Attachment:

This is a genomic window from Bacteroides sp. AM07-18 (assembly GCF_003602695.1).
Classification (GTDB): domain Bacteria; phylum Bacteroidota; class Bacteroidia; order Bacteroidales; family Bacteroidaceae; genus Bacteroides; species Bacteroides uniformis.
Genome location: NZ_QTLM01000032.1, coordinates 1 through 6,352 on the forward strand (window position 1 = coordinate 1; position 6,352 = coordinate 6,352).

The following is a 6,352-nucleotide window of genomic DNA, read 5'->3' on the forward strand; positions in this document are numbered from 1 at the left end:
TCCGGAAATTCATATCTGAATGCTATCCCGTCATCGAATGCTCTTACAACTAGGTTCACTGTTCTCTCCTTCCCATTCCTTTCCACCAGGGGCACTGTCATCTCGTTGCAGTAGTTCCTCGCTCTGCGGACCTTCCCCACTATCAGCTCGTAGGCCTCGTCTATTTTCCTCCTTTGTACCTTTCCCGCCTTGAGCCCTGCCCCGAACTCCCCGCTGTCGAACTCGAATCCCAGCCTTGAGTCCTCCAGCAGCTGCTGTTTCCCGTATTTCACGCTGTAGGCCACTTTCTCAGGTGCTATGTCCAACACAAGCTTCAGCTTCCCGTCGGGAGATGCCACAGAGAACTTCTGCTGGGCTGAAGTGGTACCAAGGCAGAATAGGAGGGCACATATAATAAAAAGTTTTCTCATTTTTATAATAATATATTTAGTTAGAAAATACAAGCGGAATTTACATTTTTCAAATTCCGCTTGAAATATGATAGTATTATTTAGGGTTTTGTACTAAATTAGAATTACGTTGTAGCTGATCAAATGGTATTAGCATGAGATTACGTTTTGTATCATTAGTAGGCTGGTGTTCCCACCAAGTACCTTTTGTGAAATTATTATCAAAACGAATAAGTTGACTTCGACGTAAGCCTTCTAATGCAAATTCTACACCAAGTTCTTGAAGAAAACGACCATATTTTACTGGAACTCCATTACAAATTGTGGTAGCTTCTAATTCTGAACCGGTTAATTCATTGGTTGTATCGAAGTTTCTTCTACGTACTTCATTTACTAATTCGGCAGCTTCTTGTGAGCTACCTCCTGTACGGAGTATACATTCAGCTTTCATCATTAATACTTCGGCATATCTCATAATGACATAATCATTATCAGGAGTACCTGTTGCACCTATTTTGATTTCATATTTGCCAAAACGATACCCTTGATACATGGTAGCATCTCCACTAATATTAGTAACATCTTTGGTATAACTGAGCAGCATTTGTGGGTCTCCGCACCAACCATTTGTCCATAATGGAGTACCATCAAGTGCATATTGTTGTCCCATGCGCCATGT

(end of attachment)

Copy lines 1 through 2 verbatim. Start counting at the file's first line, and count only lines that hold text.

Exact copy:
This is a genomic window from Bacteroides sp. AM07-18 (assembly GCF_003602695.1).
Classification (GTDB): domain Bacteria; phylum Bacteroidota; class Bacteroidia; order Bacteroidales; family Bacteroidaceae; genus Bacteroides; species Bacteroides uniformis.